Another German company that has been very active in establishing renewable energy generation systems at its production plants is Audi, which, within the framework of its environment strategy, claims to be pursuing the vision of completely CO2 neutral car production. The company’s plants in Ingolstadt and Brussels, as well as its high-tech centre in Neuburg and factory in Münchsmünster already use electricity from 100% regenerative sources, mainly from German and Austrian hydroelectric plants. Audi Neckarsulm also uses 50% green electricity and is scheduled to be fully changed over to renewable supply by 2021.

As Rüdiger Recknagel, head of environmental protection and chief environmental officer at Audi, explained, the company is also increasingly relying on its own power generation. He revealed that it has installed large photovoltaic systems at many of its sites, adding up to more than 80,000 sq. m in total. In Ingolstadt alone, over 23,000 square metres of photovoltaic modules produce approximately 1,800 megawatt hours of climate-neutral electricity each year, allowing the company to avoid about 1,000 tons of CO2 emissions.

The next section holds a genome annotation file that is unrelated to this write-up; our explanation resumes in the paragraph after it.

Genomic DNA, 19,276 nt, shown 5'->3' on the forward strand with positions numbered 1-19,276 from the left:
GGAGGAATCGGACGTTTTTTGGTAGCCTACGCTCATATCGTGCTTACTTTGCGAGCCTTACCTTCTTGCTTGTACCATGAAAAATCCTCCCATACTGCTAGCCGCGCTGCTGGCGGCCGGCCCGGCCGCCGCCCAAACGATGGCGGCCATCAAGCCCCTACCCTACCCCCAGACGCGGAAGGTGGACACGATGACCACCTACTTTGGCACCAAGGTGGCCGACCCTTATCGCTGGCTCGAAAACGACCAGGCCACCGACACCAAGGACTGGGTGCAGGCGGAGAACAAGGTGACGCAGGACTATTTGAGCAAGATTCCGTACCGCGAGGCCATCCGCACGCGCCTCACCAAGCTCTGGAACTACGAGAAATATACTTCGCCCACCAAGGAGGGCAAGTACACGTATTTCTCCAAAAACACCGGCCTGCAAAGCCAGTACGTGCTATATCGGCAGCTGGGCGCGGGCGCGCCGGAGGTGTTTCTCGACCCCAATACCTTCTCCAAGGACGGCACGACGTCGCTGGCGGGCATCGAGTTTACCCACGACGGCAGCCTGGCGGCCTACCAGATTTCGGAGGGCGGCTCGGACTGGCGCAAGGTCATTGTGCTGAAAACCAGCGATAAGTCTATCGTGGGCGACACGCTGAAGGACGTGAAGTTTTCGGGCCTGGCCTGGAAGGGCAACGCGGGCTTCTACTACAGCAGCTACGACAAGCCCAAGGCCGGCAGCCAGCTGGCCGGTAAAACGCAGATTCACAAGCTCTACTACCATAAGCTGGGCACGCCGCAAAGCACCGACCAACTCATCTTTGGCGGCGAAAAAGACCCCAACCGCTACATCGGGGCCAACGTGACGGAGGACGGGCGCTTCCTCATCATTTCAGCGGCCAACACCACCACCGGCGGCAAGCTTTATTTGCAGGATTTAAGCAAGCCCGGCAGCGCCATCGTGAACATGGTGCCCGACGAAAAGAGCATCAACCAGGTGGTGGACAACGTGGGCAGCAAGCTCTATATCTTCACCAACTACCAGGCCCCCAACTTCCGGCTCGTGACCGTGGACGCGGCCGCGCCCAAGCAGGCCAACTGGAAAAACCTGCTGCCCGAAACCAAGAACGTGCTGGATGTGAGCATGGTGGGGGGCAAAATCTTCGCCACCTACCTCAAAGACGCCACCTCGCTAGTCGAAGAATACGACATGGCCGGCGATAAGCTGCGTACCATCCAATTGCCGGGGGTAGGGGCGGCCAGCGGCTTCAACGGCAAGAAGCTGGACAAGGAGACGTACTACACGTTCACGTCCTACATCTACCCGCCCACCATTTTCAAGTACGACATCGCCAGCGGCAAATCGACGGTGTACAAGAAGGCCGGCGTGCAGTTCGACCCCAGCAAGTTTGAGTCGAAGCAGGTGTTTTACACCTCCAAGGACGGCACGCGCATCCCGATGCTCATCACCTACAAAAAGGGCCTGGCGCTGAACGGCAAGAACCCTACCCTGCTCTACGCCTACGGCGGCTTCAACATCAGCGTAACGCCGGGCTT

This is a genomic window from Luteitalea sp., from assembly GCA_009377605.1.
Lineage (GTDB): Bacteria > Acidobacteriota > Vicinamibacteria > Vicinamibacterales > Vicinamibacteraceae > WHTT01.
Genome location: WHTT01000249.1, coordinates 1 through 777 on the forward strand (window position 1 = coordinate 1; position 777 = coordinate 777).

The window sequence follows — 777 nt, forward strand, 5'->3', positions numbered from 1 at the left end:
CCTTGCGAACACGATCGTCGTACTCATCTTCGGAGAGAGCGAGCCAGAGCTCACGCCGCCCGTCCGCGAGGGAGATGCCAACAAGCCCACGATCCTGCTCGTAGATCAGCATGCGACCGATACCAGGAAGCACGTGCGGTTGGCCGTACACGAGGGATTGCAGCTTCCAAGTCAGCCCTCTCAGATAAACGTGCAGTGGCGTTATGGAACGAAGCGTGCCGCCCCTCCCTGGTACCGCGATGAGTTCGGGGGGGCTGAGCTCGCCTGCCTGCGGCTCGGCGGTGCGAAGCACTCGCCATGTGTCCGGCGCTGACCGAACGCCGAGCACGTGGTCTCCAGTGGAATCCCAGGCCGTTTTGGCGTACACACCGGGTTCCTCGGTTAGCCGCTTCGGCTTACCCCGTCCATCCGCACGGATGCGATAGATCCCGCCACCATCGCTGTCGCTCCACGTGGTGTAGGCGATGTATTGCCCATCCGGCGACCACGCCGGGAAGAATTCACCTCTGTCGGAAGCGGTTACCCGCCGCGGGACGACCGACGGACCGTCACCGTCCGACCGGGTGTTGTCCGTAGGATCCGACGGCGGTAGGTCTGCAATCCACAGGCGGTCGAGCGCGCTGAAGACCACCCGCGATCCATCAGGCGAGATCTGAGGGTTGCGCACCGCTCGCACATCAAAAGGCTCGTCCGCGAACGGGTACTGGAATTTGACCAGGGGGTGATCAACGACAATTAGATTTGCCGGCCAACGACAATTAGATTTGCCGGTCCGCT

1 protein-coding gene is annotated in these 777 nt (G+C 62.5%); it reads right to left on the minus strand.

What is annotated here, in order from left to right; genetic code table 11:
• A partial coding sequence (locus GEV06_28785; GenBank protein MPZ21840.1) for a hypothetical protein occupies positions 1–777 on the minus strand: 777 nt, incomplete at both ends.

According to Recknagel, Audi is also using renewable sources for heat generation. For example, at its site in Győr, the company has covered between 60 and 70% of the required heat energy with a geothermal system since 2015.  In total, the installation supplies at least 82,000 megawatt hours of thermal energy annually.  “Since it went into operation, 170 gigawatt hours of geothermal energy have also been used and CO2 emissions have been reduced by more than 33,000 tons,” Recknagel confirmed.